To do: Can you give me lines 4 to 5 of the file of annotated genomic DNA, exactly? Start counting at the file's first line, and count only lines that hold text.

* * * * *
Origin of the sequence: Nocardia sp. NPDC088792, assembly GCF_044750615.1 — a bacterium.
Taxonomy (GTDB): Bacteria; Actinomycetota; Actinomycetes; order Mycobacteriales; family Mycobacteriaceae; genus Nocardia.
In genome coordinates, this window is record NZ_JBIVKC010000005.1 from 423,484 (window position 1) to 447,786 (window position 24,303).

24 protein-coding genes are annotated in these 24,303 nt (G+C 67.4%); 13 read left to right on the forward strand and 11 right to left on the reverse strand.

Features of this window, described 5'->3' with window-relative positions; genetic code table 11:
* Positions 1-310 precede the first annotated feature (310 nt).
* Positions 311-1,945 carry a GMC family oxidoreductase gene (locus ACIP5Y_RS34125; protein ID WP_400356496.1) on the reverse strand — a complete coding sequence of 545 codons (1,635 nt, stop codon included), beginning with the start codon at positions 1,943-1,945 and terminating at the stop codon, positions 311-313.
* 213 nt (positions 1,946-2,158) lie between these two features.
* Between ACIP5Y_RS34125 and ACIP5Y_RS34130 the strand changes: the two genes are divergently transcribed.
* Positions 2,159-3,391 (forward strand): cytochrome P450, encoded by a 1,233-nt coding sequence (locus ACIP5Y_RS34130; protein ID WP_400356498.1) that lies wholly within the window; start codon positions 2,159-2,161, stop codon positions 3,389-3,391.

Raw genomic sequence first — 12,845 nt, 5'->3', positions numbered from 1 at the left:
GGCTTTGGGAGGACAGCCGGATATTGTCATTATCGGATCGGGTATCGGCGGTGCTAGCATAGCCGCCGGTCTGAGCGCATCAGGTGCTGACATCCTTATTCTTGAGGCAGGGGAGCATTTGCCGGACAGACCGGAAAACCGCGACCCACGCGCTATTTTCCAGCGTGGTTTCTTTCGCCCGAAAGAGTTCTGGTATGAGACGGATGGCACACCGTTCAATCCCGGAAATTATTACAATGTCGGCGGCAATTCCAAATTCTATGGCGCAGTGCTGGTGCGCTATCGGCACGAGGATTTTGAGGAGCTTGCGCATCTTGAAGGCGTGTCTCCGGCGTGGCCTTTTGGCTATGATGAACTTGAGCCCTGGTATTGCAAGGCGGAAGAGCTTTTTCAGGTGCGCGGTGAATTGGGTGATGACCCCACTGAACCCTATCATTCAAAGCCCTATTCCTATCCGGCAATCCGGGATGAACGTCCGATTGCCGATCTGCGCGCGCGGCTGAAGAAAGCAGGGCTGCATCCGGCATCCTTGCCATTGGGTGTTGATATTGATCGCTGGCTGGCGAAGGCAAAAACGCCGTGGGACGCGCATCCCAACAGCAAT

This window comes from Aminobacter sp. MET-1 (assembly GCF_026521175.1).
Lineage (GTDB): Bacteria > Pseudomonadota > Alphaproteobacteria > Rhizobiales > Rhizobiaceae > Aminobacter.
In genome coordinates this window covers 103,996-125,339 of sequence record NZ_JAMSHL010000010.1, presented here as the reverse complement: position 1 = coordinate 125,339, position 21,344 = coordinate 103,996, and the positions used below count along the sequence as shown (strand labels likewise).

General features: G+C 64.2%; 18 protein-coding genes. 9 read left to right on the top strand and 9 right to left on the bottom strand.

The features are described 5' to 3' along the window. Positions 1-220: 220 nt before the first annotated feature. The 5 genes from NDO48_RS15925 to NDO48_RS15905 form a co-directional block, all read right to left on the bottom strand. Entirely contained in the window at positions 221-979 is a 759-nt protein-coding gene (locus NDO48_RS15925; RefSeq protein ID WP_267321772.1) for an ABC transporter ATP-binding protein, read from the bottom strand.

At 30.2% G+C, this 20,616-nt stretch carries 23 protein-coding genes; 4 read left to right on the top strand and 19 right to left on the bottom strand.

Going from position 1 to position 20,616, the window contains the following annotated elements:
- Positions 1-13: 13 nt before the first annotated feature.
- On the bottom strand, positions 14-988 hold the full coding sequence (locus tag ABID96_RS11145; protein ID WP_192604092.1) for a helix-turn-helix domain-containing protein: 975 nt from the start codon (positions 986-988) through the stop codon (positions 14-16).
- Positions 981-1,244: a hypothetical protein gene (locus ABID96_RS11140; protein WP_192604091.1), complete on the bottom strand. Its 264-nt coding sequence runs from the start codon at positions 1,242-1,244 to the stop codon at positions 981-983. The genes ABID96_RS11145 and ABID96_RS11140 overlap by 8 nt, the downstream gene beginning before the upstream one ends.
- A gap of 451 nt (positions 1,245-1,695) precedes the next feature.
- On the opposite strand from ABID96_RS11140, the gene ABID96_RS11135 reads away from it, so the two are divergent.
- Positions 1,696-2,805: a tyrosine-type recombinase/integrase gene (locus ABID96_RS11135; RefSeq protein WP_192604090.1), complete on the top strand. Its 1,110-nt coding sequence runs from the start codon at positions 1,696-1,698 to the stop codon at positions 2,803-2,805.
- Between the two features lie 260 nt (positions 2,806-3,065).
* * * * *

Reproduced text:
24 protein-coding genes are annotated in these 24,303 nt (G+C 67.4%); 13 read left to right on the forward strand and 11 right to left on the reverse strand.

Features of this window, described 5'->3' with window-relative positions; genetic code table 11: